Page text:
My definition of digital history is heavily influenced by Daniel Cohen, Roy Rosenzweig, and Lisa Spiro.  While Cohen and Rosenzweig’s qualities of digital media exemplify the benefits of technology based approaches to historical inquiry, these same qualities also highlight what I believe to be the distinguishing features of digital history.  The flexibility to combine mediums, the diversity of participants, the ability to penetrate dense material, unprecedented levels of interaction between historians, and the decentralization of process are all hallmarks of digital history.  Finally, Spiro’s idea that “information is not a commodity to be controlled but a social good to be shared and reused,” emphasizes the democratic impulse driving not just digital history, but digital studies in general.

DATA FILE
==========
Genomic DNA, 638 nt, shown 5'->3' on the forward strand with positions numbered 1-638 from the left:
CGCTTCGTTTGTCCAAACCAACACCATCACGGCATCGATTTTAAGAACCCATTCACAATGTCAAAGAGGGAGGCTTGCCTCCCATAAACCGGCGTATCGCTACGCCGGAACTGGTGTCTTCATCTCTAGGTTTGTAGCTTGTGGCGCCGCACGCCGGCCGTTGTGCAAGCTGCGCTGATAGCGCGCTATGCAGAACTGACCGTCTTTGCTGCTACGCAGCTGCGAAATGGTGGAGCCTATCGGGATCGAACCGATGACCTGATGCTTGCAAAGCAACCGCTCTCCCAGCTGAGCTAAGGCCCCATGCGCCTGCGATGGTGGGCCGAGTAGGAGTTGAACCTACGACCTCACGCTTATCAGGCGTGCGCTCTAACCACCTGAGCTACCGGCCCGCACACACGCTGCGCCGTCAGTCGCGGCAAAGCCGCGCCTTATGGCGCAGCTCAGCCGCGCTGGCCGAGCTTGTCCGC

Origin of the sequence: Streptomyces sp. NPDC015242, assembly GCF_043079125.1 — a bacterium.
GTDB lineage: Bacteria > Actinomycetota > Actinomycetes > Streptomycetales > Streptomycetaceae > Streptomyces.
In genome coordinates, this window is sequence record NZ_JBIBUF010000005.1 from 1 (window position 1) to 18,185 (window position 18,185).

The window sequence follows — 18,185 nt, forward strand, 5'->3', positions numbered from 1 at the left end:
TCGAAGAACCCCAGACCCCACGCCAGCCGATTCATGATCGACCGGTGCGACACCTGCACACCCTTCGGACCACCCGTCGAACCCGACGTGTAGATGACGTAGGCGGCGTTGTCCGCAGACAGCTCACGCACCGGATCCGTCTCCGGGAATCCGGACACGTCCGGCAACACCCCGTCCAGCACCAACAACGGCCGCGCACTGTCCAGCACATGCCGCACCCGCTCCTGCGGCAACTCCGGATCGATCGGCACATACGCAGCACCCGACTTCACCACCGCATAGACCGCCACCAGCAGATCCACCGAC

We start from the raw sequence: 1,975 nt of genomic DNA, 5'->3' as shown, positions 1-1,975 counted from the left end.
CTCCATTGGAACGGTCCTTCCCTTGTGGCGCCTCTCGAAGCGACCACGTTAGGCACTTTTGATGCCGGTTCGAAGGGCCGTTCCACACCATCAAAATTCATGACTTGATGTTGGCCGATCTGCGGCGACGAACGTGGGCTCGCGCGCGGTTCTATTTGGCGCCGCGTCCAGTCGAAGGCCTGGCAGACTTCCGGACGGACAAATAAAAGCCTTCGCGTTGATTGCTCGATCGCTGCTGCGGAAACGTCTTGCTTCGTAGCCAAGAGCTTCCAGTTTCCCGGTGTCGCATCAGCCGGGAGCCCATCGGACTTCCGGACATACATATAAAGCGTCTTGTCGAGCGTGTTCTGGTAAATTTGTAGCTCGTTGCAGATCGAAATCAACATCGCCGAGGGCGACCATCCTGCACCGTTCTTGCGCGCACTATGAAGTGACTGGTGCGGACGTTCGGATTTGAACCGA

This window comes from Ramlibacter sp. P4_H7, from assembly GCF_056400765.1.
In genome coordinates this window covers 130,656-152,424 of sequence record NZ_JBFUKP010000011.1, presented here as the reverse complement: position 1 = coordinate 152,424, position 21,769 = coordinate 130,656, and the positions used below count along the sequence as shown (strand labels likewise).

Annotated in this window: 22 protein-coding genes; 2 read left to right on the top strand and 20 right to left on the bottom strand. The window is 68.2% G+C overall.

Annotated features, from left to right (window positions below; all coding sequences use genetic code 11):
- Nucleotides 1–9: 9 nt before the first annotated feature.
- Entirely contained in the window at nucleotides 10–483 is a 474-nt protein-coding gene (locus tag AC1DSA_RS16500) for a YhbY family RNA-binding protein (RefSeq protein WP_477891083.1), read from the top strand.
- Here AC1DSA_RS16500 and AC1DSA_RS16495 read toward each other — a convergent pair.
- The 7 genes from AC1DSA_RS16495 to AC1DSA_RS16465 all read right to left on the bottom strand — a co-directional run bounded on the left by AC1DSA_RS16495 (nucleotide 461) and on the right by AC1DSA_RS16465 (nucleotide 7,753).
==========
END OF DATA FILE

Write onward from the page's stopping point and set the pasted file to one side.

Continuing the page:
I would also argue, however, that in order for something to qualify as digital history it does not need to meet every standard mentioned above.  The variety of digital history projects available today means that applying rigid standards of evaluation will only result in intellectual tail chasing.  The difference between passive and active projects demonstrates this point. The Wilson Center Digital Archive is one of the more engaging digital history projects I have encountered.  It allows visitors to investigate Cold War foreign policy chronologically, geographically, and thematically.  The site offers access to thousands of primary sources, provides relevant document information, and makes it easy to share specific documents.  In stark contrast to the Wilson Center Digital Archive is the University of Wisconsin’s digitized collection of Foreign Relations of the United States (FRUS).  Wisconsin’s FRUS collection does not provide users with any interpretation or feedback.  It is strictly a catalog of documents.  The interface is not user friendly and the only function available is word searching within documents.  Despite these problems, I would argue that the FRUS collection is still an example of good digital history.  Could the site be improved? Undoubtedly.  Does it look outdated? Most certainly. Does it condense a set of documents that would otherwise require multiple bookcases into one easily accessible location? Absolutely, and that is all it really needs to do.  The site does not aspire to be anything other than a warehouse.  In the end, the gap between the Wilson Center’s beautifully skinned page and UW’s clunky archive does not matter.  Both sites achieve their desired goals and offer historians around the world the opportunity to engage materials previously confined to academic libraries.